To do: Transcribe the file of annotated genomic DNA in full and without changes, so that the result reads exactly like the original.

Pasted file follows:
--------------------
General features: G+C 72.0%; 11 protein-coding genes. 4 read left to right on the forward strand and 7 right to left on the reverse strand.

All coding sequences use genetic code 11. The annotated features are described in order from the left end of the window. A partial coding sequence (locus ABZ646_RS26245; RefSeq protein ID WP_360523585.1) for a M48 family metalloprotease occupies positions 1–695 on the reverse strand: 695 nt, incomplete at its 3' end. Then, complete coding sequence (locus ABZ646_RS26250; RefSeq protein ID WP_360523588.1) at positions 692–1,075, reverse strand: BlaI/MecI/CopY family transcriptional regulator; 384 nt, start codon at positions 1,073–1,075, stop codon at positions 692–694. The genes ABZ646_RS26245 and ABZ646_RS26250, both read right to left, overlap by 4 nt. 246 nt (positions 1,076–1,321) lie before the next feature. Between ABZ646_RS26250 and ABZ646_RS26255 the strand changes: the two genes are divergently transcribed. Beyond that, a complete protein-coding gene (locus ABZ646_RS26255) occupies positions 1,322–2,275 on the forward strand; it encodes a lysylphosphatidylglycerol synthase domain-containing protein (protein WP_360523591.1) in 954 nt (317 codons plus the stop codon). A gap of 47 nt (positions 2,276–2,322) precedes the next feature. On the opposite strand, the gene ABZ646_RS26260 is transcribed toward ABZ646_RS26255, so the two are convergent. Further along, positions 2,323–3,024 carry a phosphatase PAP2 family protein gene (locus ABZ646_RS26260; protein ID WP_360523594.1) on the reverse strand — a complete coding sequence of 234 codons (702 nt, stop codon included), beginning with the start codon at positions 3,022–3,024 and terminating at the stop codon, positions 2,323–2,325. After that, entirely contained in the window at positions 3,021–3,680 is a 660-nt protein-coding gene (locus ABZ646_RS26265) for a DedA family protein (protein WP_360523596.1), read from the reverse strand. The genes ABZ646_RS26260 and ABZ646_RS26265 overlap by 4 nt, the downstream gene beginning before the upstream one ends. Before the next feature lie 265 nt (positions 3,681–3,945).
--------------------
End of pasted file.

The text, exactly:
General features: G+C 72.0%; 11 protein-coding genes. 4 read left to right on the forward strand and 7 right to left on the reverse strand.

All coding sequences use genetic code 11. The annotated features are described in order from the left end of the window. A partial coding sequence (locus ABZ646_RS26245; RefSeq protein ID WP_360523585.1) for a M48 family metalloprotease occupies positions 1–695 on the reverse strand: 695 nt, incomplete at its 3' end. Then, complete coding sequence (locus ABZ646_RS26250; RefSeq protein ID WP_360523588.1) at positions 692–1,075, reverse strand: BlaI/MecI/CopY family transcriptional regulator; 384 nt, start codon at positions 1,073–1,075, stop codon at positions 692–694. The genes ABZ646_RS26245 and ABZ646_RS26250, both read right to left, overlap by 4 nt. 246 nt (positions 1,076–1,321) lie before the next feature. Between ABZ646_RS26250 and ABZ646_RS26255 the strand changes: the two genes are divergently transcribed. Beyond that, a complete protein-coding gene (locus ABZ646_RS26255) occupies positions 1,322–2,275 on the forward strand; it encodes a lysylphosphatidylglycerol synthase domain-containing protein (protein WP_360523591.1) in 954 nt (317 codons plus the stop codon). A gap of 47 nt (positions 2,276–2,322) precedes the next feature. On the opposite strand, the gene ABZ646_RS26260 is transcribed toward ABZ646_RS26255, so the two are convergent. Further along, positions 2,323–3,024 carry a phosphatase PAP2 family protein gene (locus ABZ646_RS26260; protein ID WP_360523594.1) on the reverse strand — a complete coding sequence of 234 codons (702 nt, stop codon included), beginning with the start codon at positions 3,022–3,024 and terminating at the stop codon, positions 2,323–2,325. After that, entirely contained in the window at positions 3,021–3,680 is a 660-nt protein-coding gene (locus ABZ646_RS26265) for a DedA family protein (protein WP_360523596.1), read from the reverse strand. The genes ABZ646_RS26260 and ABZ646_RS26265 overlap by 4 nt, the downstream gene beginning before the upstream one ends. Before the next feature lie 265 nt (positions 3,681–3,945).